# Thread: Trying to physically verify equation for Spring Mass model

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## Re: Trying to physically verify equation for Spring Mass model

Hi Ted
I had a look at the links and there appears to be a fair amount of overlap in our interests .
Several years ago I was pondering exercise in micro gravity ( ISS) and the ongoing problem of maintaining tissue integrity in the lower extremities . As far as I am aware this is still a problem .

Here is an extract ( spelling errors included ) from something I dreamed up as a muscle loss counter measure and posted on podiatry arena . If you used self adjusting hydraulic or pneumatic hinges to prevent excessive rates of tissue loading I still feel it might work .

At the time the idea was novel but I have seen a few similar rigs used by researchers since .-

• Hi all
Why not use the muscular forces generated by one astronaut to apply force to and resist force from, the musculoskeletal system of another astronaut . In this way it may be possible to provide sufficient stimulus to avoid degradation of the various body systems .It would require a suitable framework to control the interface and the forces being applied could be measured by in-shoe instrumentation .
Any thoughts ?
Scotfoot
Gerrard Farrell

Glasgow

scotfoot, Oct 22, 2010
#6

• scotfootWell-Known Member

With regard to the previous post please consider the following .
First take a park bench made up of wooden slats and remove the back rest section .
Next take two individuals A and B and get them to lie flat on their backs on the bench pointing in opposite directions and with the soles of their feet touching . Next get them to inch towards each other along the bench but with the soles of their feet still touching ,till their legs bend at the knee to an angle of about 45 degrees and their legs are raised off the bench by about 40 cm or so .
Next introduce a foot board beween the feet of A and B so that the two individuals are now separated by it . Next take a rigid pole and attatch it to the middle of the lower border of the foot board and then run it down through the slats of the bench and attatch it to the ground via a hinge which will allow movement of the footboard in a direction roughly parallel to the long axis of the bench .Finally provide handles for A and B ,attatched to the bench ,that they can grip whilst their arms are extended by their sides .A and B are now in a position to apply forces to each others musculoskeletal systems .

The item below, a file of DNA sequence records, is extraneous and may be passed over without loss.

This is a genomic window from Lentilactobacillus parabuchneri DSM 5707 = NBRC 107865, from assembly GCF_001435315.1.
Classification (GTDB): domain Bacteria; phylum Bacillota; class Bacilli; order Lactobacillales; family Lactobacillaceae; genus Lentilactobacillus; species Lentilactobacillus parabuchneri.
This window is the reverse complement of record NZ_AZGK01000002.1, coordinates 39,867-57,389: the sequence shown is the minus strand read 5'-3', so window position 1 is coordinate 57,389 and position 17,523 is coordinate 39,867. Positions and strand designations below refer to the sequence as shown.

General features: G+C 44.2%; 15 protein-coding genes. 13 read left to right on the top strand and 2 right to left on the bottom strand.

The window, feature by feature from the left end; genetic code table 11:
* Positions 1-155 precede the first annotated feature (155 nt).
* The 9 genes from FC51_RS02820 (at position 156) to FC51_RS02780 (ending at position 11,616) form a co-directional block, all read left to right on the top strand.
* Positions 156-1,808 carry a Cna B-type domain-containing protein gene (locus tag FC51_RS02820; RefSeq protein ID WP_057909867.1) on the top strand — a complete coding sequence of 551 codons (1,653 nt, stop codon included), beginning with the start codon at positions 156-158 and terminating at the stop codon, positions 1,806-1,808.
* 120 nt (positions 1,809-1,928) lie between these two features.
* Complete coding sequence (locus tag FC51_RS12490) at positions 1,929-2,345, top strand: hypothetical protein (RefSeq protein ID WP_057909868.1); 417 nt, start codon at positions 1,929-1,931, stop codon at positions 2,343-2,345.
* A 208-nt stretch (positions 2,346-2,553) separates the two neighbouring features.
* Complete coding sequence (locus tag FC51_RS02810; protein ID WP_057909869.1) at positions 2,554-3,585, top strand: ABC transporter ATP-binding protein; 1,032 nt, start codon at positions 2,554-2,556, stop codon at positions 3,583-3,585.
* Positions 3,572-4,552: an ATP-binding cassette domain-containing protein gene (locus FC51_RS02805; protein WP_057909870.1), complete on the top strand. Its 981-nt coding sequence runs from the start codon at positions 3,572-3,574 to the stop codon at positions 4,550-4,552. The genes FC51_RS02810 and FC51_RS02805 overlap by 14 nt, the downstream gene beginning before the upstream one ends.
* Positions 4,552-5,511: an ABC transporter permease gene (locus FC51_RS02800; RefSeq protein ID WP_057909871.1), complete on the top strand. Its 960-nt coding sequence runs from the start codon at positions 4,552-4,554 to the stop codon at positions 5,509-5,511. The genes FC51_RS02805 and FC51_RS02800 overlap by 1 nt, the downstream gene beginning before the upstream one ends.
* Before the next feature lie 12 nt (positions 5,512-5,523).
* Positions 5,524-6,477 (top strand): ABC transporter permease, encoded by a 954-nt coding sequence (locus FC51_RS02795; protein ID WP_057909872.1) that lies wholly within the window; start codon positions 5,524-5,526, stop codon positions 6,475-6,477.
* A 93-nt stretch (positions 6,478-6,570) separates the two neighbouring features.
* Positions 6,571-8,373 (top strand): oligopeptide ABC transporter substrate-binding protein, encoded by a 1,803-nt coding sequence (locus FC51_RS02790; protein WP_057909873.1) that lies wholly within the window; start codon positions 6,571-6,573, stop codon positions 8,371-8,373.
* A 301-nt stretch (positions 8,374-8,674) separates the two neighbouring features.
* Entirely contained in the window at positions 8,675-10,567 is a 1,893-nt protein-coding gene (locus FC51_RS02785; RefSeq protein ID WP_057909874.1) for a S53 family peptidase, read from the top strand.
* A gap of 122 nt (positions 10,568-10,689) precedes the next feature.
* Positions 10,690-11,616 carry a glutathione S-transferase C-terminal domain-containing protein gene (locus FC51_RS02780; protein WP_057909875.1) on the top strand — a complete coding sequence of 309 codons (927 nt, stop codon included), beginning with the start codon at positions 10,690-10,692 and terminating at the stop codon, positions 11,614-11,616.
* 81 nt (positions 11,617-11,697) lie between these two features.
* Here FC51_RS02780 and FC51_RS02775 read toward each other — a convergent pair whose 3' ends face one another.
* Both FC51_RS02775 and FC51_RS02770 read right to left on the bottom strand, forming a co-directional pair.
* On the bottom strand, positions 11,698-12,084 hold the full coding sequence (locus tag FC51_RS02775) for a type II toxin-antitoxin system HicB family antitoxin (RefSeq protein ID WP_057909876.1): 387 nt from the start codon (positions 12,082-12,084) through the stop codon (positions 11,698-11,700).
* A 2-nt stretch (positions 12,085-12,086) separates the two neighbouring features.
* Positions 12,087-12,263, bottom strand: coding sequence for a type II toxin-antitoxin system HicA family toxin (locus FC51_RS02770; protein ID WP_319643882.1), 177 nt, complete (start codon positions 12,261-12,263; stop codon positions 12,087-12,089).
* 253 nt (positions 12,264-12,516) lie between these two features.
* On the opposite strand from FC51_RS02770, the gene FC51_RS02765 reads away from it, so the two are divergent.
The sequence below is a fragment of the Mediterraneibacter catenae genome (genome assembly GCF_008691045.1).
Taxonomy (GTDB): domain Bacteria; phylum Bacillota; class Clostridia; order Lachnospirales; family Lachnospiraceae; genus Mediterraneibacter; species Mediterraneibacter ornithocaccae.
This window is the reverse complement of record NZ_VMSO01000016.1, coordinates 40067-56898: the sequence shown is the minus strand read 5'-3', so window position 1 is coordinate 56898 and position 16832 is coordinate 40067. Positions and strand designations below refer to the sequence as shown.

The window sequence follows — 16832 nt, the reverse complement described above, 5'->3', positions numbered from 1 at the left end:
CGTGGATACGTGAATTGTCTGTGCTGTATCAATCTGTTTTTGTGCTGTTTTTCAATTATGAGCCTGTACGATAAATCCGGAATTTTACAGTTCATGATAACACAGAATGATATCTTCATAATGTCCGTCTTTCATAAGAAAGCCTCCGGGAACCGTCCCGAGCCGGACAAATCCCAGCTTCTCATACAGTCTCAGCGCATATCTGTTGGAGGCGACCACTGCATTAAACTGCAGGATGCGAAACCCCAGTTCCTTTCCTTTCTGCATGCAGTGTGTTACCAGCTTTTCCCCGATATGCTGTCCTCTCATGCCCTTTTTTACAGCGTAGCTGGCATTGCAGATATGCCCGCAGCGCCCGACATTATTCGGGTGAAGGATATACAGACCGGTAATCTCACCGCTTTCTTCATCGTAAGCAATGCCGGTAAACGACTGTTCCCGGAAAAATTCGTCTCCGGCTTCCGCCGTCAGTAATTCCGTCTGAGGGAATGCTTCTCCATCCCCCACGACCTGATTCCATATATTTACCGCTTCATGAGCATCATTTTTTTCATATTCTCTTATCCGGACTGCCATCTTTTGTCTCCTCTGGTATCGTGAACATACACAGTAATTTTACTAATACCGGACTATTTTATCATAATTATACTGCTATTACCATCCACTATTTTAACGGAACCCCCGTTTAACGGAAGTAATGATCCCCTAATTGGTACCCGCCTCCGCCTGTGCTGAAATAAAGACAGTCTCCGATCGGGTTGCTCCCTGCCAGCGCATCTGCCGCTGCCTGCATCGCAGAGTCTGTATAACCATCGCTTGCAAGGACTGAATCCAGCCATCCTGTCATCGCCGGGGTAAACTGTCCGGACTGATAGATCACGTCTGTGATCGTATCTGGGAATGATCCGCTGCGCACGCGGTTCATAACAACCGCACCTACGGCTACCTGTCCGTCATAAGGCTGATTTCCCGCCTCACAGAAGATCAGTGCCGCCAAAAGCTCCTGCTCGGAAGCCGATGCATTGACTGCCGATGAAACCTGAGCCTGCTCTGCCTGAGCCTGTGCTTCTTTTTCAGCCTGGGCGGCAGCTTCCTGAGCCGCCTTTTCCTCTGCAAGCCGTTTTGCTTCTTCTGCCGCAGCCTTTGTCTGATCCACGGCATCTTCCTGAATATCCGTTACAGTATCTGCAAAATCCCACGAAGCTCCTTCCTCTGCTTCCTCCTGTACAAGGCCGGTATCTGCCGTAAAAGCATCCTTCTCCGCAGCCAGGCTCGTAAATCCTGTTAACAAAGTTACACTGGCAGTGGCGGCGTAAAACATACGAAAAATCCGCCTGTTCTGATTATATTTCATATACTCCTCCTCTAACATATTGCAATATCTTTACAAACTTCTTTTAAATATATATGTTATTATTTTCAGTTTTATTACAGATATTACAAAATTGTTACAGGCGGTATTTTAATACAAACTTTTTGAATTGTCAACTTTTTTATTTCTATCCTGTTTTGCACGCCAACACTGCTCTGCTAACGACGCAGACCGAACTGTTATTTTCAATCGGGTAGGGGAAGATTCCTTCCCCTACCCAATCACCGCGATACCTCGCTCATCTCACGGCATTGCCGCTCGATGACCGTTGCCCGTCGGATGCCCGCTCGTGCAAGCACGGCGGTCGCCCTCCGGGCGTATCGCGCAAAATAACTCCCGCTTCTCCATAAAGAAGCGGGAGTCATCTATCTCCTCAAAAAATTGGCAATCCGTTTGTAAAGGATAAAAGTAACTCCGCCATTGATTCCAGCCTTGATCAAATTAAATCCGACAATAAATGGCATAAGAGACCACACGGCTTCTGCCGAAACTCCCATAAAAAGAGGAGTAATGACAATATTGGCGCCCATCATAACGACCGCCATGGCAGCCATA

The device would allow A to use both legs against one of Bs etc and could be used for eccentric and concentric exercise as well as for impact and non impact exercise .
Large ground reaction forces could be duplicated.
In a microgravity enviroment the anchor for the foot board pole could be provided by an extension of the main body of the framework thus providing a free floating , closed energy system tethered fore and aft to the body of a craft .
A bench would not be required to support A and B in a microgravity enviroment and so it could be replaced by a simple framework .
The device outlined above would weigh only a few pounds in a 1 g enviroment
Any thoughts ?
Scotfoot
Gerrard Farrell

Glasgow

scotfoot, Oct 28, 2010
#7

• scotfootWell-Known Member

Further to the previous 2 posts in this thread it may be possible to use a modified version of the exercise frame to target the peronial and tibialis posterior muscles.
This would be achieved in the following way .
Firstly , the pole attatching the footboard to the frame would be secured in a position perpendicular to the long axis of the frame by a locking device . Next , the pole could be continued up into a housing element in the footboard where it could be secured by a second locking device . When the lock on the pole section in the footboard is released the footboard would be able to rotate around the long axis of the pole . Subject A would then place his/her feet at on the board as far from the axis of rotation as possible to give maximum mechanical advantage . Subject B would place his/ her feet on the board close to each other and on either side of the axis . A would then rotate the footboard from side to side whilst B tried to resist the movement . This would involve many of the muscles of the body including the peroneals and tibialis posterior.
Any thoughts ?

Regards
Gerrard Farrell
(scotfoot)
Gerrard Farrell

Glasgow

scotfoot, Nov 4, 2010
#8

• scotfootWell-Known Member

Please note that in the last post "on either side of the axis " should read " on one side of, but close to the axis ".
Gerrard Farrell
(Scotfoot)
Gerrard Farrell

Glasgow